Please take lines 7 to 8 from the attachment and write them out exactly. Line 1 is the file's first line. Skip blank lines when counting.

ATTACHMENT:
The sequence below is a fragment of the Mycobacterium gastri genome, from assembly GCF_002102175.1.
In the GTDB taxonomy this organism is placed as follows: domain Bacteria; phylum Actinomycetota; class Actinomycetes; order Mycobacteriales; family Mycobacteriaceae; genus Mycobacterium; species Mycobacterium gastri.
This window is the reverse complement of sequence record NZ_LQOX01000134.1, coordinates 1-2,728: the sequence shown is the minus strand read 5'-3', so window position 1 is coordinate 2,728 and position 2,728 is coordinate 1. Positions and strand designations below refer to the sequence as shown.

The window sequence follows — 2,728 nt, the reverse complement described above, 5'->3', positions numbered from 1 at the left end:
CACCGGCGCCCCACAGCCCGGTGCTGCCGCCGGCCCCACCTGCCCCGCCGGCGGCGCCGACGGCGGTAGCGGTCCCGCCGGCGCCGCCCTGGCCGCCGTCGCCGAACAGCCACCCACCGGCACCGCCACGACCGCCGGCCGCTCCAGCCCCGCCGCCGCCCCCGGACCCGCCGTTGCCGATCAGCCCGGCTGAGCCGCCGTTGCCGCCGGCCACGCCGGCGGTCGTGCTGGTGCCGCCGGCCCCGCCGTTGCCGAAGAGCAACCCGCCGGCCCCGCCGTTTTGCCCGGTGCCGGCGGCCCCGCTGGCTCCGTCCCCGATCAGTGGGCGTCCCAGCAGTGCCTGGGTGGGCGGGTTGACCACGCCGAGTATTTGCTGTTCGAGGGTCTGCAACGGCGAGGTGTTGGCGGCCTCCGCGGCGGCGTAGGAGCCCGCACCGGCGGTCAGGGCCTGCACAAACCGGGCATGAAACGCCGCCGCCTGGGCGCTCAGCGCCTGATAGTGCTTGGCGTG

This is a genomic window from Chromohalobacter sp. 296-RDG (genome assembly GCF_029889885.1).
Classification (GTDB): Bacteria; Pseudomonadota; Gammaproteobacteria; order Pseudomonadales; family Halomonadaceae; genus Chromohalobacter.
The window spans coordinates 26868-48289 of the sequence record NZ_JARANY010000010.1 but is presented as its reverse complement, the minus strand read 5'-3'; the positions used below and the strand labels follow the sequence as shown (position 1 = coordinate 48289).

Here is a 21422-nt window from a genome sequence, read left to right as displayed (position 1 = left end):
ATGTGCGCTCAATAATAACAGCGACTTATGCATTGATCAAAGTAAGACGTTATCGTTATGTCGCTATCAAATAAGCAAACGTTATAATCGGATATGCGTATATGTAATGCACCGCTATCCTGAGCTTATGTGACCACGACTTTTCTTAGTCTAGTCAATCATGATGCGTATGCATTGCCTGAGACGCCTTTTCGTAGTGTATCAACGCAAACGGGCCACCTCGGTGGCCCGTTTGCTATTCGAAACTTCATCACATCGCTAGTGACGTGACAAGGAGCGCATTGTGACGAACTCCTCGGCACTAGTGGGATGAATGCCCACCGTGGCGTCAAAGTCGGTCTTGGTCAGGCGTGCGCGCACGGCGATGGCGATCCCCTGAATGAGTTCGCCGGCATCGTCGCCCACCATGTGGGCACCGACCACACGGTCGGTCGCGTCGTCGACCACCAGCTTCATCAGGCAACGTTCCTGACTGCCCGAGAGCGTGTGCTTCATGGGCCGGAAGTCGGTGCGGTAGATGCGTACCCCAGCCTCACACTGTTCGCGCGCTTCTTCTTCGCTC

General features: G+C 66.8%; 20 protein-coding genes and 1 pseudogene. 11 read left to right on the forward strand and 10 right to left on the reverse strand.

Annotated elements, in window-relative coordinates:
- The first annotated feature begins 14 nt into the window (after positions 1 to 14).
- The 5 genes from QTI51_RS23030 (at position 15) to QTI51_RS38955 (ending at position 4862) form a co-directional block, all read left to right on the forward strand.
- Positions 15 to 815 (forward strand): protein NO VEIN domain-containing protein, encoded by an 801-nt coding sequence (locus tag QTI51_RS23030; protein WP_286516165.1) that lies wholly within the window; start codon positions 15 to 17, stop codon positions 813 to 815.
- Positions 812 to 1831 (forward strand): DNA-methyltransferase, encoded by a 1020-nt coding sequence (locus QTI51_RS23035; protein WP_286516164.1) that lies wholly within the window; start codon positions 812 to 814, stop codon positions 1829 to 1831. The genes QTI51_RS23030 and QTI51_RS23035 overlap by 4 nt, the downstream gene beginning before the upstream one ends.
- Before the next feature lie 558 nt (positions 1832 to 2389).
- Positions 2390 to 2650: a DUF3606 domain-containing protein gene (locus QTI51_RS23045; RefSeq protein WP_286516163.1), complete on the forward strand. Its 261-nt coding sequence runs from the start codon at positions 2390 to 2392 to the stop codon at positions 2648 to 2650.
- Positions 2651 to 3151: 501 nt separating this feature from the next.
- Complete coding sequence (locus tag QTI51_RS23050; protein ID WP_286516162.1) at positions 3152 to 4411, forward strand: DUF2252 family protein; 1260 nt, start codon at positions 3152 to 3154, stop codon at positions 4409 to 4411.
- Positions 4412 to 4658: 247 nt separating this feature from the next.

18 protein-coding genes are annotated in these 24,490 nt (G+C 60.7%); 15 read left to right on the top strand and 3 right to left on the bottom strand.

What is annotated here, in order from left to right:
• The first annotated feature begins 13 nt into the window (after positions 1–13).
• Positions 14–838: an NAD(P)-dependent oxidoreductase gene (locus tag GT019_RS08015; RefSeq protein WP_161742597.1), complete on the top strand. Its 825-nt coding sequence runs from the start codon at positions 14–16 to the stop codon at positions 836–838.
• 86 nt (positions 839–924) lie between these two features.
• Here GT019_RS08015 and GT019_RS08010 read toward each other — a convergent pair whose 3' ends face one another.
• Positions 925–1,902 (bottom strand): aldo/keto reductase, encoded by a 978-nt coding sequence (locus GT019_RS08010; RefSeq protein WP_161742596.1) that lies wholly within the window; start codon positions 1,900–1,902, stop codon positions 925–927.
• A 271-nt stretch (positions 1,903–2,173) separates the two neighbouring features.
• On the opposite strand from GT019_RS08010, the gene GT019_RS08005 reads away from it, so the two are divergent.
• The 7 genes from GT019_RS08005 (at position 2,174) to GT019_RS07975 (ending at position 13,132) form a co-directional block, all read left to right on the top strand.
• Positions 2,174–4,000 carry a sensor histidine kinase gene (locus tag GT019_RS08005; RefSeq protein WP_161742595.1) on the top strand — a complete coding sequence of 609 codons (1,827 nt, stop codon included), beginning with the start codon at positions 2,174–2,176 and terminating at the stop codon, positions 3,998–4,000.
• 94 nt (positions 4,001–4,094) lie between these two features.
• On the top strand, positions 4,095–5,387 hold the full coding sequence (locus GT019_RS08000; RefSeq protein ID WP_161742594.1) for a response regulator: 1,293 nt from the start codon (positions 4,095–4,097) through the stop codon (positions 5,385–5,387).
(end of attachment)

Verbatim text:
Classification (GTDB): Bacteria; Pseudomonadota; Gammaproteobacteria; order Pseudomonadales; family Halomonadaceae; genus Chromohalobacter.
The window spans coordinates 26868-48289 of the sequence record NZ_JARANY010000010.1 but is presented as its reverse complement, the minus strand read 5'-3'; the positions used below and the strand labels follow the sequence as shown (position 1 = coordinate 48289).